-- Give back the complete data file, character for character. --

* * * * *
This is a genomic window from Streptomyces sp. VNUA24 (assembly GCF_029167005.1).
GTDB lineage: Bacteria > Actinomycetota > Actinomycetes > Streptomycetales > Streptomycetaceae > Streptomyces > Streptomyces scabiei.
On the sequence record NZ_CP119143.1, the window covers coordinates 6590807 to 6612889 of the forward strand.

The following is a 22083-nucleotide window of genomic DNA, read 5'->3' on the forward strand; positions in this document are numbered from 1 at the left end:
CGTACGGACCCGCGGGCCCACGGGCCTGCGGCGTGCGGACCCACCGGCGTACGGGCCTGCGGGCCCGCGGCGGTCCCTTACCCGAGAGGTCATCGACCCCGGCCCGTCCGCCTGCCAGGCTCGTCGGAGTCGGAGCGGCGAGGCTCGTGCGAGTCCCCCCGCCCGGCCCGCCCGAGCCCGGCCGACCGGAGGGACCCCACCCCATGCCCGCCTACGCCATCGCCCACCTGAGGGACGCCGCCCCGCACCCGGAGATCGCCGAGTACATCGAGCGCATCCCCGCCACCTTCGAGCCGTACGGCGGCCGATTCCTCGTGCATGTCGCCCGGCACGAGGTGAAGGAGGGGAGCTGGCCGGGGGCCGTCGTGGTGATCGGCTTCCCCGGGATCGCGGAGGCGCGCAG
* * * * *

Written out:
This is a genomic window from Streptomyces sp. VNUA24 (assembly GCF_029167005.1).
GTDB lineage: Bacteria > Actinomycetota > Actinomycetes > Streptomycetales > Streptomycetaceae > Streptomyces > Streptomyces scabiei.
On the sequence record NZ_CP119143.1, the window covers coordinates 6590807 to 6612889 of the forward strand.

The following is a 22083-nucleotide window of genomic DNA, read 5'->3' on the forward strand; positions in this document are numbered from 1 at the left end:
CGTACGGACCCGCGGGCCCACGGGCCTGCGGCGTGCGGACCCACCGGCGTACGGGCCTGCGGGCCCGCGGCGGTCCCTTACCCGAGAGGTCATCGACCCCGGCCCGTCCGCCTGCCAGGCTCGTCGGAGTCGGAGCGGCGAGGCTCGTGCGAGTCCCCCCGCCCGGCCCGCCCGAGCCCGGCCGACCGGAGGGACCCCACCCCATGCCCGCCTACGCCATCGCCCACCTGAGGGACGCCGCCCCGCACCCGGAGATCGCCGAGTACATCGAGCGCATCCCCGCCACCTTCGAGCCGTACGGCGGCCGATTCCTCGTGCATGTCGCCCGGCACGAGGTGAAGGAGGGGAGCTGGCCGGGGGCCGTCGTGGTGATCGGCTTCCCCGGGATCGCGGAGGCGCGCAG